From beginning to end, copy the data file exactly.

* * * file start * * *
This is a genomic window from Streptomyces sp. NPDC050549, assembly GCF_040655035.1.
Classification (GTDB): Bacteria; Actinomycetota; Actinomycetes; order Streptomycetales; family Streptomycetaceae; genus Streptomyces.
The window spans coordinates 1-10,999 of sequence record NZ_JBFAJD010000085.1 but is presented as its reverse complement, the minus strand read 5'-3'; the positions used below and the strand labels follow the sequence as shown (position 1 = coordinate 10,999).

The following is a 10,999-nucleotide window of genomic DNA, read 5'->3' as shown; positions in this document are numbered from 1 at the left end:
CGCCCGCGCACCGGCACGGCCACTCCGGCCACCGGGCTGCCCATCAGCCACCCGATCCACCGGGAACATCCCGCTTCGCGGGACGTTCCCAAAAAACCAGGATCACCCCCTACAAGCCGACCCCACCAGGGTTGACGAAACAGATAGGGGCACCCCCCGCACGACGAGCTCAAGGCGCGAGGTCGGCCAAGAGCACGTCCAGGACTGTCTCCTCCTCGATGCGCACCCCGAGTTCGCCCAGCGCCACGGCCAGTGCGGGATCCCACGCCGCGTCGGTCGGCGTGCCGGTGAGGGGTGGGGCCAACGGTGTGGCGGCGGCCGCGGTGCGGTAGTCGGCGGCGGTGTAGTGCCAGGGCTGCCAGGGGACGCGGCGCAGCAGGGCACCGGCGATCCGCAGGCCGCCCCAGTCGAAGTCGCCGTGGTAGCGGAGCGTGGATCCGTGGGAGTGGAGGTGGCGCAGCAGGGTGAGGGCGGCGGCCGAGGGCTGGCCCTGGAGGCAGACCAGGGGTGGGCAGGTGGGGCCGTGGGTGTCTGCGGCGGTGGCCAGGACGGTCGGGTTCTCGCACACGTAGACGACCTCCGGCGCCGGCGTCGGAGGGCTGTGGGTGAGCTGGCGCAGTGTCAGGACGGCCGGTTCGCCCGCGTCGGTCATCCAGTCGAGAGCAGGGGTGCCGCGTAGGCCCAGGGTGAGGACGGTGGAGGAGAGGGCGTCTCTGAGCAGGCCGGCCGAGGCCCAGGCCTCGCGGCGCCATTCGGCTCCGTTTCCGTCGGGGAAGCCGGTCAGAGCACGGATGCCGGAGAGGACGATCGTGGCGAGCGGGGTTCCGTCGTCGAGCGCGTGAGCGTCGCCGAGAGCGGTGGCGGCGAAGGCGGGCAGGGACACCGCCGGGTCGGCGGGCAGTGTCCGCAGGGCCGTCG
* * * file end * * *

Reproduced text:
This is a genomic window from Streptomyces sp. NPDC050549, assembly GCF_040655035.1.
Classification (GTDB): Bacteria; Actinomycetota; Actinomycetes; order Streptomycetales; family Streptomycetaceae; genus Streptomyces.
The window spans coordinates 1-10,999 of sequence record NZ_JBFAJD010000085.1 but is presented as its reverse complement, the minus strand read 5'-3'; the positions used below and the strand labels follow the sequence as shown (position 1 = coordinate 10,999).

The following is a 10,999-nucleotide window of genomic DNA, read 5'->3' as shown; positions in this document are numbered from 1 at the left end:
CGCCCGCGCACCGGCACGGCCACTCCGGCCACCGGGCTGCCCATCAGCCACCCGATCCACCGGGAACATCCCGCTTCGCGGGACGTTCCCAAAAAACCAGGATCACCCCCTACAAGCCGACCCCACCAGGGTTGACGAAACAGATAGGGGCACCCCCCGCACGACGAGCTCAAGGCGCGAGGTCGGCCAAGAGCACGTCCAGGACTGTCTCCTCCTCGATGCGCACCCCGAGTTCGCCCAGCGCCACGGCCAGTGCGGGATCCCACGCCGCGTCGGTCGGCGTGCCGGTGAGGGGTGGGGCCAACGGTGTGGCGGCGGCCGCGGTGCGGTAGTCGGCGGCGGTGTAGTGCCAGGGCTGCCAGGGGACGCGGCGCAGCAGGGCACCGGCGATCCGCAGGCCGCCCCAGTCGAAGTCGCCGTGGTAGCGGAGCGTGGATCCGTGGGAGTGGAGGTGGCGCAGCAGGGTGAGGGCGGCGGCCGAGGGCTGGCCCTGGAGGCAGACCAGGGGTGGGCAGGTGGGGCCGTGGGTGTCTGCGGCGGTGGCCAGGACGGTCGGGTTCTCGCACACGTAGACGACCTCCGGCGCCGGCGTCGGAGGGCTGTGGGTGAGCTGGCGCAGTGTCAGGACGGCCGGTTCGCCCGCGTCGGTCATCCAGTCGAGAGCAGGGGTGCCGCGTAGGCCCAGGGTGAGGACGGTGGAGGAGAGGGCGTCTCTGAGCAGGCCGGCCGAGGCCCAGGCCTCGCGGCGCCATTCGGCTCCGTTTCCGTCGGGGAAGCCGGTCAGAGCACGGATGCCGGAGAGGACGATCGTGGCGAGCGGGGTTCCGTCGTCGAGCGCGTGAGCGTCGCCGAGAGCGGTGGCGGCGAAGGCGGGCAGGGACACCGCCGGGTCGGCGGGCAGTGTCCGCAGGGCCGTCG